Persuasion to Love Austen


All throughout my life as a book reader people suggested Jane Austen’s works to me. While I initially stubbornly refused I eventually turned to the books in my senior year of high school in a realization that people would continue to expect me to read them. Thinking the most famous was the best to start with, I began by reading Pride and Prejudice.

Now Jane Eyre is one of my favorite books in existence, and I had read it only a short while before starting into Pride and Prejudice. Having been recommended both and knowing they were from the 1800’s and written by women, I figured they would be fairly similar. Instead I was distressed to find that Austen’s book simply couldn’t hold a candle to my beloved Jane Eyre.

Now before Austen lovers berate me for my comparison, I will admit I entered in with unrealistic expectations. And I suppose if I read it again I might find it more likeable. However, at the time I decided Austen only wrote about women chasing after men and gossiping and being somewhat annoying.

And then I read Persuasion.

I read it because someone commented that they didn’t think Pride and Prejudice was a very accurate representation of all of Austen’s works. And how right they were.

I related much more to Anne Elliot than I did with Elizabeth Bennet. She was quiet and musical and smart. I liked her personality and enjoyed her story. I am glad to have been able to rethink Jane Austen thanks to this book. I don’t know that I can even truly describe why I love this book, but perhaps its simply because I was more open to it than I was in my first Austen encounter. I simply enjoyed it for the story and the characters and kept some of my critiquing skepticism at bay. Perhaps I need to read Pride and Prejudice again to really see if it was the book, because I strongly suspect it was myself that caused the problem.

However, I think the main thing I’ve learned from reading Persuasion has little to do with the book itself. This was my life lesson this fall: you should never give up on things too soon, and should never define limits of what you will not try. Just because you hate one thing doesn’t mean you’ll hate another.

My friends are often surprised when I sit down to watch movies with them because I am very picky about what movies I like. However, that doesn’t mean I can’t try and enjoy, and I hope I can continue to inspire this attitude for years to come.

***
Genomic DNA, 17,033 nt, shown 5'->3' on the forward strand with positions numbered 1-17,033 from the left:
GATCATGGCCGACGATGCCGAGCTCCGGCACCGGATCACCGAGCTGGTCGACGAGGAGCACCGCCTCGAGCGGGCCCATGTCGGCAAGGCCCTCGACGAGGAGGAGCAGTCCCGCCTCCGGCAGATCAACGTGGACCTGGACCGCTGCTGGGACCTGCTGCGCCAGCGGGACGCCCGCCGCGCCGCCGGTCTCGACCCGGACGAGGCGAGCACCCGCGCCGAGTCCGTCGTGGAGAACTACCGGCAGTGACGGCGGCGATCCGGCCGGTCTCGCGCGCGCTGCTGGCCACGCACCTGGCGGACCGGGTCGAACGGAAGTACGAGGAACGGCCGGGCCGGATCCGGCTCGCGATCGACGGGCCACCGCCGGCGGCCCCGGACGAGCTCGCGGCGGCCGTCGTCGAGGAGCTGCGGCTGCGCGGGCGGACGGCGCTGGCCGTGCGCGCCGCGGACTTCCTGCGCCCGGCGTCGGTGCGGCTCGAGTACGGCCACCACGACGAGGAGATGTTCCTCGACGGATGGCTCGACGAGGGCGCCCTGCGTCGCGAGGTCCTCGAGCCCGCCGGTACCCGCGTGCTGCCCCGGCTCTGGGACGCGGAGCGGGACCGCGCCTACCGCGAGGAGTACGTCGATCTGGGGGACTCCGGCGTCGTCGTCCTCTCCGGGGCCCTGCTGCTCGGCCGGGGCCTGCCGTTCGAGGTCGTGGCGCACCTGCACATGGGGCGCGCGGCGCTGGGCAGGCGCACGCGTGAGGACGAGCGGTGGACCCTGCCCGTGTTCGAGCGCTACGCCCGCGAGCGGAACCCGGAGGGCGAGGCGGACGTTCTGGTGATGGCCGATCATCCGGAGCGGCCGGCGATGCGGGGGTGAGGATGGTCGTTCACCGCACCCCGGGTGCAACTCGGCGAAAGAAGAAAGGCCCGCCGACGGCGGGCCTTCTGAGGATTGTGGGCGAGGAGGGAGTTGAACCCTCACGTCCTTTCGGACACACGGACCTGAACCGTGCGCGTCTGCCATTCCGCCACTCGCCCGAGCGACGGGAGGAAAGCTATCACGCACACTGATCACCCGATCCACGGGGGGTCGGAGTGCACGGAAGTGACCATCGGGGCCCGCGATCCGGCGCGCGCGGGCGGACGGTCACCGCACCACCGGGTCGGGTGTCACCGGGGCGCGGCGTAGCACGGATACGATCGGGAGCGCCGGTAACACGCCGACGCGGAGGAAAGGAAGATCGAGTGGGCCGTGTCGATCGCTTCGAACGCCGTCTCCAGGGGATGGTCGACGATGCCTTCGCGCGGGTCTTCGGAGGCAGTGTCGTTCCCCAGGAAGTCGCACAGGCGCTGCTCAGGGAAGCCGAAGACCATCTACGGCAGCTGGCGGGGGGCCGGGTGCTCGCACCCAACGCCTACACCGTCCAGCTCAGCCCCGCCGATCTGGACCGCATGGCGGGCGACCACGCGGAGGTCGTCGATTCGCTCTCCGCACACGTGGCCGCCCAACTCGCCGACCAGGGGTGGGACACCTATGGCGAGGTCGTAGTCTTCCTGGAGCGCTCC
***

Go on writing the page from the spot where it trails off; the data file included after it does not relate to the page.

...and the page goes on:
I suppose in many ways this attitude fits with Persuasion though not obviously perhaps. Anne has all but given up after falling out with her love, but this story is one of her trying to love again. And how fitting that was in trying an Austen book for a second time.

So I encourage you dear readers to do the same. Expand your limits. Try new things. And don’t let one failure with a genre, or author, or style keep you from ever venturing into that area again. For there is nothing so disappointing as a person unwilling to try new things.

What things have you surprised yourself by liking after a second try? Did you like Austen right from the start? Any feedback you have is wonderful.


Filed under Reading

4 responses to “Persuasion to Love Austen

  1. I loved Jane Austen right from the start. But that’s because I had watched a lot of the movie adaptations first and knew what to expect. I also adore Jane Eyre. I’ve so far read Pride and Prejudice, Sense and Sensibility and Persuasion and while I love them all, Persuasion is definitely my favorite so far. It was an excellent book!

  2. I’ve always loved Jane Austen, but I didn’t really get into ‘Jane Eyre’ at first – possibly for similar reasons to yours…reading one colours your expectations of the other and that can be hard to overcome 🙂

  3. I was too young when I first opened Pride & Prejudice, maybe about 7. I didn’t appreciate the famous opening sentence, and slammed it shut again. Once I did read it, I loved it and Jane. I really like Jane Eyre too, but prefer Pride & Prejudice. I find it to be a much stronger novel than Persuasion. The irony and rich layers of P&P I don’t think are present in Persuasion, which could perhaps be considered unfinished, as Jane worked and reworked endlessly, and it was written toward the end of her life. But it reflects a different time of life, life experience, and pain that Elizabeth is too young for … that may be why it’s a favorite for a number of people. Nonetheless, Elizabeth is my girl. No question I identify more with her than I suppose any other fictional character period. I’ve never really thought to compare P&P or Jane Austen’s work with Jane Eyre. To me they are just different, like short ribs and steak. Both must exist … neither can go away. But in Jane Eyre, I find myself skipping over the agonies of Lowood. P&P is so tight, so perfect, so well-edited … I savor every word.

    • To be honest I think I might find Pride and Prejudice a stronger text in terms of writing if I took the time to read it. But I’ve always been turned off by what is “popular” in some ways. It’s just the way I am, my stubborn personality that my mother would tell you I displayed for an early age. For that reason I think I can never fully appreciate P&P like most people because it has a taint of all the other diehard fans. I am glad other people appreciate it because I certainly cannot. Thanks for sharing your opinion. And as I said, the comparison of Jane Eyre and Austen’s works was a naive childhood assumption before I really understood literature. Today, yes I would say they are very different. And I found myself skipping sections of P&P while instead savoring every bit of Jane Eyre. I think that’s one of the best parts about having so many books in the world, that everyone can have a different favorite.

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